Torture or Treatment?

When we get visits from young people to the clinic they are interested to hear about the IDD machine. When you think about it this technical piece of the equipment is not that far removed from ‘the rack’ used in medieval times to extract information. Knowing what we do now about the benefits of stretching, you could wonder if those who confessed early on after only a couple of turns of the rack jumped off feeling better before being imprisoned or worse?? “Back feels great pity I’m about to be executed”. Of course we also know now that precision targeting of the correct areas with traction is vital to success.

It wasn’t so long ago that if you had certain back conditions you would be taken to hospital and put on traction – sometimes for weeks at a time. The other common ‘treatment’ was a very restrictive corset. The problem with these methods was that results were inconsistent it was almost a ‘one size fits all’ – only it didn’t.

In fact, the idea of using traction as a treatment has been around since the end of the 18th century but at that time it was used by neurologists. At the end of the 19th century the method became popular in the treatment of tabes dorsalis and other neurological diseases. During the beginning of the 20th century suspension was replaced by traction in neurology. Traction was used by both neurologists and orthopaedic specialists but later on neurologists lost their interest in it and it found greater use for back problems.

Initially traction devices used by physiotherapists were crude consisting of a winching motor fitted to the end of a treatment couch. Some patients reported benefits but the limitations gave inconsistent results, so it went out of favour as a tool.

Traditional traction and even decompression devices failed due to their inability to treat specific spinal levels and in the aggressive, jolt-type pulling. This jerking movement could result in creating spasms and increased pain. IDD Therapy spinal decompression with oscillation was developed to address these failings.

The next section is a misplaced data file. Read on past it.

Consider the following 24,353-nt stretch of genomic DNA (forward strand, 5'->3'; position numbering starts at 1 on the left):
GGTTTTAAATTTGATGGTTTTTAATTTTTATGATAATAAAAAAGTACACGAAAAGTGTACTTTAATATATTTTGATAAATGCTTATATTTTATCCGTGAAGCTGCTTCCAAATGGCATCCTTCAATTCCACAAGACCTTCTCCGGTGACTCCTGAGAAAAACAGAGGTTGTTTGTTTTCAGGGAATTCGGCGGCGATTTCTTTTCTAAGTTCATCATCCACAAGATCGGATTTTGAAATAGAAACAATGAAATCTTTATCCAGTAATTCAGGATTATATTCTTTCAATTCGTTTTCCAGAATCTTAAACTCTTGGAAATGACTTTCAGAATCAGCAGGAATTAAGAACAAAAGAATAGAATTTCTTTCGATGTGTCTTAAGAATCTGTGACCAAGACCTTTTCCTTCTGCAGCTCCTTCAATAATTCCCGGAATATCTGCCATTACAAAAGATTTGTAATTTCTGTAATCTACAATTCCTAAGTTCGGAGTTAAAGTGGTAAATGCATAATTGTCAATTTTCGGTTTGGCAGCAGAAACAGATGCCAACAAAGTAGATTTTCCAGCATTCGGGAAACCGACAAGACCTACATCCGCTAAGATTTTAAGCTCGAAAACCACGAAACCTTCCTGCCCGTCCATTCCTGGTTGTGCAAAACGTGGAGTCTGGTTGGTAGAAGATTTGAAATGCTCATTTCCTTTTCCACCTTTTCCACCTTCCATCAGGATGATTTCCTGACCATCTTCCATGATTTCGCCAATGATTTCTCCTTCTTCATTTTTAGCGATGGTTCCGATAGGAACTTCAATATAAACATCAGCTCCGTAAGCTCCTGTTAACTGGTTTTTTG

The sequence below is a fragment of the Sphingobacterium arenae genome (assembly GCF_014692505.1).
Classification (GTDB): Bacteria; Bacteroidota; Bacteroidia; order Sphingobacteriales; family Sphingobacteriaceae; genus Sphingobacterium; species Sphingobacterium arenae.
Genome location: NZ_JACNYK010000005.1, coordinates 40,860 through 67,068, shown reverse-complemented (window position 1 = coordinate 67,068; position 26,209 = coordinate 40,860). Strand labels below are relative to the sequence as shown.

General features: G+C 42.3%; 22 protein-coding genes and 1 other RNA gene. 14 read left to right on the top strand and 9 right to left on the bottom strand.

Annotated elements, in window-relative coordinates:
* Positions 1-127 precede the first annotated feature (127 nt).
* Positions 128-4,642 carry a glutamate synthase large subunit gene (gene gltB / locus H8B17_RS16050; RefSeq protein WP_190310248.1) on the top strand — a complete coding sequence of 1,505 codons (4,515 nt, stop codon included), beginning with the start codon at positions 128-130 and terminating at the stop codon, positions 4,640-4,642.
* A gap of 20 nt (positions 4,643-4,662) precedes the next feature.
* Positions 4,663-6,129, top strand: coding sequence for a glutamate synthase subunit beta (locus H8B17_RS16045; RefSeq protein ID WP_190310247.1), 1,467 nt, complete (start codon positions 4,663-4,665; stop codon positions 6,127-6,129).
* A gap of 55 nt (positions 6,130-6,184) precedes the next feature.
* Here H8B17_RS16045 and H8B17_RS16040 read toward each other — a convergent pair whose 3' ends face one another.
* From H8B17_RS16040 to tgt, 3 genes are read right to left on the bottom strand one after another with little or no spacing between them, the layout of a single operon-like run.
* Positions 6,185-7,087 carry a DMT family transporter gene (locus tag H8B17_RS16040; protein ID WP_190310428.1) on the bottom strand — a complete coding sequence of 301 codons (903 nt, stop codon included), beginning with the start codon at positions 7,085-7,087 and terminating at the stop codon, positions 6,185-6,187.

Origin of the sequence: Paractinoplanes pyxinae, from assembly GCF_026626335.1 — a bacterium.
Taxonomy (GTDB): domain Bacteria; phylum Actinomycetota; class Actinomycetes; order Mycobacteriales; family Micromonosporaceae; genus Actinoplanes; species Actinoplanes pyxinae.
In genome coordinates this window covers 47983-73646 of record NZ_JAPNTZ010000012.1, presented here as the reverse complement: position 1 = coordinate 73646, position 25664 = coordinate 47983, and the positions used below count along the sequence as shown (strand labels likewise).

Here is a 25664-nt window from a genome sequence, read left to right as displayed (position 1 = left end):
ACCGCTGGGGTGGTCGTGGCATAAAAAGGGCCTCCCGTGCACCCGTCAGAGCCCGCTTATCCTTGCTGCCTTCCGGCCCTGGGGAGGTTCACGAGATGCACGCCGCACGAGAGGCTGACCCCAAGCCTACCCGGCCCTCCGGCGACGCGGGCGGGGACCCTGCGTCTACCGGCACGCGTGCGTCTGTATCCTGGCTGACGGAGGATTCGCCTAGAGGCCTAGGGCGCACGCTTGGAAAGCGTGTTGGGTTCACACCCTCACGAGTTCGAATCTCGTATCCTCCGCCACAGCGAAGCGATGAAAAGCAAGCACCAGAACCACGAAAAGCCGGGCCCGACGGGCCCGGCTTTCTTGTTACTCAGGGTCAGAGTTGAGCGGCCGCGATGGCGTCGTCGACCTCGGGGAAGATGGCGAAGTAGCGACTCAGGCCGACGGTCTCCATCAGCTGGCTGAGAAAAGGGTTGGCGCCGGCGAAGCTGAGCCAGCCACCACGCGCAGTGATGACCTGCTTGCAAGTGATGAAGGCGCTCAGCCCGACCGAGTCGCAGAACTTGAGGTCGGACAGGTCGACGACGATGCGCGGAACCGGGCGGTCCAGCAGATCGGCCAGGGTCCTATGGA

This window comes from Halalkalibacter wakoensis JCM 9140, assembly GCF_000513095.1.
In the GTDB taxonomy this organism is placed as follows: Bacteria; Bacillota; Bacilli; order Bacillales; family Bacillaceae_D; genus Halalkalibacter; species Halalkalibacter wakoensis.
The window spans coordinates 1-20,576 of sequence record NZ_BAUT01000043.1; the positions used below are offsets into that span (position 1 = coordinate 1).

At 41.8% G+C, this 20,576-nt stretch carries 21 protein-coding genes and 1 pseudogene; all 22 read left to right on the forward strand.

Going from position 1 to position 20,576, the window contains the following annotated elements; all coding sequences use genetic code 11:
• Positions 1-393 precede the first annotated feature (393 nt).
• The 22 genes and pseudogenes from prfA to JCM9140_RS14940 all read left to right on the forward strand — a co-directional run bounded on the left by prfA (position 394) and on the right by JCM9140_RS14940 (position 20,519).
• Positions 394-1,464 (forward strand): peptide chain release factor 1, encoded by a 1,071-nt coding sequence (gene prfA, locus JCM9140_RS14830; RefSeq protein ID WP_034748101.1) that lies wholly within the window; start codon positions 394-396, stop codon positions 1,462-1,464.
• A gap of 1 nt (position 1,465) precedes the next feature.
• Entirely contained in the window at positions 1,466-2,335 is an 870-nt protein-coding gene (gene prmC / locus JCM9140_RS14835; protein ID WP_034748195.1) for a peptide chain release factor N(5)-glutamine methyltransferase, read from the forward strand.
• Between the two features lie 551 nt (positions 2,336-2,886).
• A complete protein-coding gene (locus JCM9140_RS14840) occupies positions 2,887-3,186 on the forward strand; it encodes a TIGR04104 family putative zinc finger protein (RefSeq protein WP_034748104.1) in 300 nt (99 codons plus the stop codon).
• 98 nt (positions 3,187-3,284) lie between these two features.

With the use of computer software directed vectors, distraction forces are applied at measured angles to target spinal segments, the optimal force and advanced dynamic patterns bring about change. The use of this patented methodology enables therapists to work with patients to help avoid pain medication and invasive treatments.

Our specialist IDD therapist is Michael Palfrey who has been using this specialist traction for the last eight years.

Michael says, “IDD Therapy is a fantastic treatment for those people who have been experiencing severe neck or back pain as a result of a disc injury. Often those people have tried various other treatments with limited success and they may even have been told that their only hope is an injection or operation. Over the years I have been using IDD Therapy I have helped a significant number of people avoid more invasive treatment. This has allowed them to return to work and, in some cases, a high level of sporting activity.”

Call us today if you would like an appointment to discuss IDD Therapy for your injury.